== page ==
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The Antitrust Week In Review

Posted  March 18, 2019

Here are some of the developments in antitrust news this past week that we found interesting and are following.

British Panel Calls for Stricter Antitrust Rules on Tech Giants.  The expanding power of technology companies has become a talking point in the United States presidential race, a subject of debate in India and a top focus of regulators in the European Union. Now, Britain is adding its voice to the worldwide backlash. Big Tech is reducing consumer choice and harming innovation, according to a British government report released on Wednesday. The government, as a result, needs to overhaul its antitrust policies. The 150-page report, ordered by the chancellor of the Exchequer, Philip Hammond, the country’s top treasury official, said the country needed stricter rules on acquisitions in the technology industry and stronger oversight to make sure that new rivals cannot be squashed.

EU antitrust watchdog considering Apple probe: Vestager.  The European Union’s competition watchdog is considering opening a probe of Apple over allegations that it uses its app store to gain an advantage on its own services over rivals’, the authority’s chief said on Thursday. Competition Commissioner Margrethe Vestager, told German newspaper Tagesspiegel her watchdog would “have to examine the role of Apple and Apple’s app store.” The EU’s consideration of a possible probe of Apple comes after music streaming service Spotify filed a complaint against the iPhone maker, saying it was unfairly limiting rivals to its own Apple Music streaming service.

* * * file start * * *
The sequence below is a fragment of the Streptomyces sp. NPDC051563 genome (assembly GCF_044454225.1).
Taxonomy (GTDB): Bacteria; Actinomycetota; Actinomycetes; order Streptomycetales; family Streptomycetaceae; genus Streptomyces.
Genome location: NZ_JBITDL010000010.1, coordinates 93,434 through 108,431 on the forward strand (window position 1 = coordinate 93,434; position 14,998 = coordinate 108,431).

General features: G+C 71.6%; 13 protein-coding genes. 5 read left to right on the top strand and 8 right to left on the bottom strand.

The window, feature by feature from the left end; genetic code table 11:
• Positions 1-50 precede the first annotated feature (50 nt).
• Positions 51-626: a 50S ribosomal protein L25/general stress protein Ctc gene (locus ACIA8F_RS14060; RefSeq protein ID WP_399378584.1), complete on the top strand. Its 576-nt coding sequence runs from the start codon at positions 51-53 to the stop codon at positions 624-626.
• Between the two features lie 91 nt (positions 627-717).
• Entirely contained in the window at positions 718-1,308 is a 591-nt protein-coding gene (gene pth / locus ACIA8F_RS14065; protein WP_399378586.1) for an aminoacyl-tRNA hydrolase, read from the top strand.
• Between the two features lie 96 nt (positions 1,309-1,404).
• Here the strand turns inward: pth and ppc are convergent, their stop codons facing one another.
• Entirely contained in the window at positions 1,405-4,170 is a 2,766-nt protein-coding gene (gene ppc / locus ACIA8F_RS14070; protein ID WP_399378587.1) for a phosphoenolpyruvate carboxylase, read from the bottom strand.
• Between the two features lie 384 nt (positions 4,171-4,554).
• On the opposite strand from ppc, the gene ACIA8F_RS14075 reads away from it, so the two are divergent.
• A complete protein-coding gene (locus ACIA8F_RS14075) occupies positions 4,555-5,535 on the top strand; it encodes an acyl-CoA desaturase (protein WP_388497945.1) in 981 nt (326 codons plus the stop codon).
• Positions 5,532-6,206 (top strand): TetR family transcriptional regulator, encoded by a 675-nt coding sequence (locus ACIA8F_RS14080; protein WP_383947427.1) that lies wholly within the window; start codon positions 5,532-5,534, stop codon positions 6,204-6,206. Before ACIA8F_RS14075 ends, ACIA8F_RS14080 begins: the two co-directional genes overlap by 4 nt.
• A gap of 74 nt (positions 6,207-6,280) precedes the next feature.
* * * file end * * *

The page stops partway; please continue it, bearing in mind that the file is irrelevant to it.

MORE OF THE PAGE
U.S. judge assessing CVS merger with Aetna orders hearing.  A U.S. judge who has been asked to sign off on a government agreement that allowed CVS Health Corp to buy health insurer Aetna ordered a hearing for April 5. Judge Richard Leon of the U.S. District Court for the District of Columbia issued the order on Thursday, saying that he wanted the hearing to discuss which witnesses, if any, should testify before he decides whether to approve the government’s deal with the companies.



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